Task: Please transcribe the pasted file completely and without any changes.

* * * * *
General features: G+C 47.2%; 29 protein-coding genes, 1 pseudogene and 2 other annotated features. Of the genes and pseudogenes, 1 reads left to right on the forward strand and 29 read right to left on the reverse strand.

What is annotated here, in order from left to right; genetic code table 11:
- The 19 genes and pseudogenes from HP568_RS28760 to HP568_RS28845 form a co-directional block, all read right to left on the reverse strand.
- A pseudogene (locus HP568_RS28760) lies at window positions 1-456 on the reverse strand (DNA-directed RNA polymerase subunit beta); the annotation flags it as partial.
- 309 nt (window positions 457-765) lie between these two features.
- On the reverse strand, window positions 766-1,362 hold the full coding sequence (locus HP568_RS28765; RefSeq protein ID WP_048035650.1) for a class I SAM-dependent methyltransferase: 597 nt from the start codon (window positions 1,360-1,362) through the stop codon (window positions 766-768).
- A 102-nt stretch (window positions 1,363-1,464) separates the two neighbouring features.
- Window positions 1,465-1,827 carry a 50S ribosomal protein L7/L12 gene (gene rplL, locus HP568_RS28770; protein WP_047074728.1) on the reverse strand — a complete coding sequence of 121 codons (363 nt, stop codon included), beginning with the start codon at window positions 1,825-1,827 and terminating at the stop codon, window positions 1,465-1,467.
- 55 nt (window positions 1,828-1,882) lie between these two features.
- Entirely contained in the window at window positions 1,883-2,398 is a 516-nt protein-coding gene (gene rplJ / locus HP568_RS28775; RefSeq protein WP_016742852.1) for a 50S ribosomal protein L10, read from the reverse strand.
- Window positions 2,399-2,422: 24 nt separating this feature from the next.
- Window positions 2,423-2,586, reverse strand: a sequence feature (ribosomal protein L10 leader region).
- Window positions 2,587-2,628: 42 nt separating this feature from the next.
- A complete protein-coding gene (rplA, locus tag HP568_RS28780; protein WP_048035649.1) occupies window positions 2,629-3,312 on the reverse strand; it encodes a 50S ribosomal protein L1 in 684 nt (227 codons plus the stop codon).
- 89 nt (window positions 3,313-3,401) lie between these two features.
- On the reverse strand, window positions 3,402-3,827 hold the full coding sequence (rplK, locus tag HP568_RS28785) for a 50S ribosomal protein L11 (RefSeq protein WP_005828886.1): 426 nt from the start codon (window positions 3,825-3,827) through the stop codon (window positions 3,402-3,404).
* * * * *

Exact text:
General features: G+C 47.2%; 29 protein-coding genes, 1 pseudogene and 2 other annotated features. Of the genes and pseudogenes, 1 reads left to right on the forward strand and 29 read right to left on the reverse strand.

What is annotated here, in order from left to right; genetic code table 11:
- The 19 genes and pseudogenes from HP568_RS28760 to HP568_RS28845 form a co-directional block, all read right to left on the reverse strand.
- A pseudogene (locus HP568_RS28760) lies at window positions 1-456 on the reverse strand (DNA-directed RNA polymerase subunit beta); the annotation flags it as partial.
- 309 nt (window positions 457-765) lie between these two features.
- On the reverse strand, window positions 766-1,362 hold the full coding sequence (locus HP568_RS28765; RefSeq protein ID WP_048035650.1) for a class I SAM-dependent methyltransferase: 597 nt from the start codon (window positions 1,360-1,362) through the stop codon (window positions 766-768).
- A 102-nt stretch (window positions 1,363-1,464) separates the two neighbouring features.
- Window positions 1,465-1,827 carry a 50S ribosomal protein L7/L12 gene (gene rplL, locus HP568_RS28770; protein WP_047074728.1) on the reverse strand — a complete coding sequence of 121 codons (363 nt, stop codon included), beginning with the start codon at window positions 1,825-1,827 and terminating at the stop codon, window positions 1,465-1,467.
- 55 nt (window positions 1,828-1,882) lie between these two features.
- Entirely contained in the window at window positions 1,883-2,398 is a 516-nt protein-coding gene (gene rplJ / locus HP568_RS28775; RefSeq protein WP_016742852.1) for a 50S ribosomal protein L10, read from the reverse strand.
- Window positions 2,399-2,422: 24 nt separating this feature from the next.
- Window positions 2,423-2,586, reverse strand: a sequence feature (ribosomal protein L10 leader region).
- Window positions 2,587-2,628: 42 nt separating this feature from the next.
- A complete protein-coding gene (rplA, locus tag HP568_RS28780; protein WP_048035649.1) occupies window positions 2,629-3,312 on the reverse strand; it encodes a 50S ribosomal protein L1 in 684 nt (227 codons plus the stop codon).
- 89 nt (window positions 3,313-3,401) lie between these two features.
- On the reverse strand, window positions 3,402-3,827 hold the full coding sequence (rplK, locus tag HP568_RS28785) for a 50S ribosomal protein L11 (RefSeq protein WP_005828886.1): 426 nt from the start codon (window positions 3,825-3,827) through the stop codon (window positions 3,402-3,404).